The approximately M50 million project is being implemented by W. N. Letsapo Construction (PTY) Ltd in association with SM Consulting Engineering who undertook the design works for sections being rehabilitated as well as supervision of the entire maintenance works.

Most jobs in Mafeteng were lost in 1998 during the political riots when the town was razed to the ground by rampaging crowds.

Only the two hotels in town, a few shops owned by Basotho and the parastatal owned Lesotho Pharmaceutical Corporation factory remained.

When Southern African Development Community (SADC) troops stormed Maseru in September 1998, reverberations of anger were felt in Mafeteng. The destruction of Mafeteng began two days after the raid on Maseru.

As SADC forces were bombing Lesotho Defence Force (LDF)’s barracks in Maseru, people went berserk and attacked South African-owned businesses.

The looting and burning frenzy went on for hours. The police were powerless to stop the havoc with some claiming they had been disarmed by renegade LDF soldiers fleeing superior SADC troops firepower.

The looters had a field day. But there was method to their madness. They left all Basotho owned businesses intact.

Renowned local businessman Ben Maphathe’s fruit and vegetable shop was not touched. So were Lefa Ntsike’s chicken wholesalers and Bitsang Theoane’s restaurant and butchery, even though these businesses are in the middle of the central business district that was burned to ashes.

Scores of people died. The local economy tanked. Skilled workers and foreign businesses left. Unemployed Mafeteng locals followed in their wake.

Hordes of them now crowd places like Van Dyksdrif, a squatter camp near the R544 road, about 40km outside Middelburg in Mpumalanga, believed to be a haven for copper cable thieves.

Surrounded by coal mines, Van Dyksdrif reportedly owes its existence to the close-knit community of Lesotho nationals.

MP for Mafeteng constituency Temeki Tšolo who is also minister in the prime minister’s office this week said he was aware people registered for jobs but added he was not privy to the employment process.

“I have seen people wearing reflective jackets working on that road. I do not even know who the contractor is, and I do not know how those people working there were selected.

“I do not understand the explanation that maybe many people than those needed registered. How can you register more people than you need? That raises false hope among the people,” Tšolo added.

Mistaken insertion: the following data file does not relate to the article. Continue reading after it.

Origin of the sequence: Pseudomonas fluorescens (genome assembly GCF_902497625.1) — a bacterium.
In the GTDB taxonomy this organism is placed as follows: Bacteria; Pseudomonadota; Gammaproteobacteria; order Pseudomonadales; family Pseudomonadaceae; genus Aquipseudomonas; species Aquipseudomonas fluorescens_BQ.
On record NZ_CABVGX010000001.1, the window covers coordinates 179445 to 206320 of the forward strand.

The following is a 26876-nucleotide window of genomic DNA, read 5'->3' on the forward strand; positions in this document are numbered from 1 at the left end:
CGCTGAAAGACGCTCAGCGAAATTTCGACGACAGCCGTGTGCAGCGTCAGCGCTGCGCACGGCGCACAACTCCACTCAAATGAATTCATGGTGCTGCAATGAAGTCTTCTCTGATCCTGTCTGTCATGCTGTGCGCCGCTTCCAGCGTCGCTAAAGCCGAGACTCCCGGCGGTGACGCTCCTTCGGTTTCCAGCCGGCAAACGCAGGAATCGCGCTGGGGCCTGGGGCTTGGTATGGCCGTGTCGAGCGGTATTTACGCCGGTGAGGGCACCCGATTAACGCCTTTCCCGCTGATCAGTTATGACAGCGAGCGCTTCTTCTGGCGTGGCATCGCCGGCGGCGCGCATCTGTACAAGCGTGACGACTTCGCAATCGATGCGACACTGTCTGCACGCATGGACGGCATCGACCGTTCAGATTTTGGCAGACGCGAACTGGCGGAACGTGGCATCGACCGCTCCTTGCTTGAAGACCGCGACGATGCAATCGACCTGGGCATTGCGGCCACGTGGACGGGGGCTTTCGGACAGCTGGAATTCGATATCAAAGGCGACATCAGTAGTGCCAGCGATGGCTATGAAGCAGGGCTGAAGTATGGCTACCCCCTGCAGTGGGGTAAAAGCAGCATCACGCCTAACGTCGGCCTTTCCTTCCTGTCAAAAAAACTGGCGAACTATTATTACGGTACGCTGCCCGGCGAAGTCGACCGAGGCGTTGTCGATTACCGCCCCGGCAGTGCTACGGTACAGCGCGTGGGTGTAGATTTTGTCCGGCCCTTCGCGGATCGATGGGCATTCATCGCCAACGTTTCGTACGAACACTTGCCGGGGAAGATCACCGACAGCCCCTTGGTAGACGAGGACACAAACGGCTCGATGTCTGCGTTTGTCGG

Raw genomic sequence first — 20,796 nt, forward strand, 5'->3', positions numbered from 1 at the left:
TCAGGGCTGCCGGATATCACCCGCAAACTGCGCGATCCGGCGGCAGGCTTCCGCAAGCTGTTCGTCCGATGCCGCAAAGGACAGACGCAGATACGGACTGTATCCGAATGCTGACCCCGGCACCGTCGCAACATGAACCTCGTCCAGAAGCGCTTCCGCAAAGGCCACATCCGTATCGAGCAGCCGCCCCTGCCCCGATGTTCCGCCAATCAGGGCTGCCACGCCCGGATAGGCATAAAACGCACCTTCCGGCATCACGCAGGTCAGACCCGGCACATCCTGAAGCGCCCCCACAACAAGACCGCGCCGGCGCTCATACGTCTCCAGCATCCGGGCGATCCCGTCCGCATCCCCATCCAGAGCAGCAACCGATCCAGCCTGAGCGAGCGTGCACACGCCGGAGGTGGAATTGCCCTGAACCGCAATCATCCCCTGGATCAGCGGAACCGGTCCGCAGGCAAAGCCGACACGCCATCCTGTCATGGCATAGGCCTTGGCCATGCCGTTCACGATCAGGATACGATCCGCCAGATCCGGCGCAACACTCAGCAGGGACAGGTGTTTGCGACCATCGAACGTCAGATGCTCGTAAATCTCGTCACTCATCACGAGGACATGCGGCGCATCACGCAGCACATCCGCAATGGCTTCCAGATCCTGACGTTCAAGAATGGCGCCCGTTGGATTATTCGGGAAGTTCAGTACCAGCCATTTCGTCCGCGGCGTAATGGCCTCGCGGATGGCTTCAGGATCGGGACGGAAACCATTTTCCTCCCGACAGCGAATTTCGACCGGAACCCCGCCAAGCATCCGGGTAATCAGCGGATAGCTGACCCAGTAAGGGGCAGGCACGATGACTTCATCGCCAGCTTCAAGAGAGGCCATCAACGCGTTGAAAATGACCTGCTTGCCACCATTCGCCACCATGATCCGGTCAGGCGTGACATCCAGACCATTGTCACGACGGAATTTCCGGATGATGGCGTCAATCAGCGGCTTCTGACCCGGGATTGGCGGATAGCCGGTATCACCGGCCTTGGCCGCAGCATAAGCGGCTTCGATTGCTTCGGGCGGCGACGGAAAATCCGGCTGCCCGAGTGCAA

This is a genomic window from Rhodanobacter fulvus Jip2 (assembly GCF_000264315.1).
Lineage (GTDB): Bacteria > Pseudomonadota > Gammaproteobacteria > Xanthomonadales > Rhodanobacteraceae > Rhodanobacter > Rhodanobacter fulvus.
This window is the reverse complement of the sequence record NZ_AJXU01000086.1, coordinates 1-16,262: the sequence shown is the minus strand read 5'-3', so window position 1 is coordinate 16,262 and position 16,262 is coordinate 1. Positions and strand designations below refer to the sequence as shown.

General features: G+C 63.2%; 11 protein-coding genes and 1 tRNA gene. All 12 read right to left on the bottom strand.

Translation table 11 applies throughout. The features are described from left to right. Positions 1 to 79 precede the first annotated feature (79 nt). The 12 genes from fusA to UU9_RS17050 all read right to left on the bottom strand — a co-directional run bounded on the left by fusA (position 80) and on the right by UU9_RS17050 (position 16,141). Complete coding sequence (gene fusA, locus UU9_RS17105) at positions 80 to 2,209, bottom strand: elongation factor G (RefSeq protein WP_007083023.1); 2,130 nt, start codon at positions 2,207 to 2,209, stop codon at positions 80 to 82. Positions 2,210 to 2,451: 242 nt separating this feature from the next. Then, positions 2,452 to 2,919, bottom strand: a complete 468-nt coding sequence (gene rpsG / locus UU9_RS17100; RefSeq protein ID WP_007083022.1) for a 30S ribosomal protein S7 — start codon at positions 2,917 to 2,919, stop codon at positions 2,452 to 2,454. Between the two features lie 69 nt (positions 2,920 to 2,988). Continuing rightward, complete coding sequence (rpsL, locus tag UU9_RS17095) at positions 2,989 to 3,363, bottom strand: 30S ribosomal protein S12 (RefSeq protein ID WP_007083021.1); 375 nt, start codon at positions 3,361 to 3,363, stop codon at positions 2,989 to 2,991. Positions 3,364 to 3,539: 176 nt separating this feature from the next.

Lefu Manaka of W N Letsapo Construction told this paper that his company hires 20 people every month.

The road cuts through Siloe Community Council (SCC) and Mashaleng Community Council (MCC) areas, both in Mohale’s Hoek district.

“We have lists of people living in the villages along the road. We select 20 people from different villages every month and these people work for 20 days. But since we are now nearing completion, we recently hired only 10 people,” Manaka said.

He added that: “It is true people are complaining that we are not employing them but we cannot take in everyone that registered. We employ people residing closest to where we are working, and we can only take in a certain number.”

His remarks were substantiated by Maine Mahlaka, SCC secretary.

“They employ five to ten people every month. These are people who come from villages close to the road but they sometimes also take some people from outlying villages,” Mahlaka said.

The SCC is based some 15 kilometres south of Mafeteng town where over 400 people were registered.

“There were 432 people registered from the villages around town. The contractor has a list and they take names from that list whenever they need to employ people,” Mafeteng DA Ntsane Mathibeli said.

Mathibeli however admitted that his office was not involved in the recruitment process and could not say how many people have benefitted so far.

“We registered people and gave the lists to the contractor. Our people should understand that not everybody will be hired. There is a formula that is used to make sure that at least person from each village gets a job in that project.

“Not only people from the town will be engaged. There are many other people living along the road in the rural areas who should also benefit from this project,” concluded Mathibeli.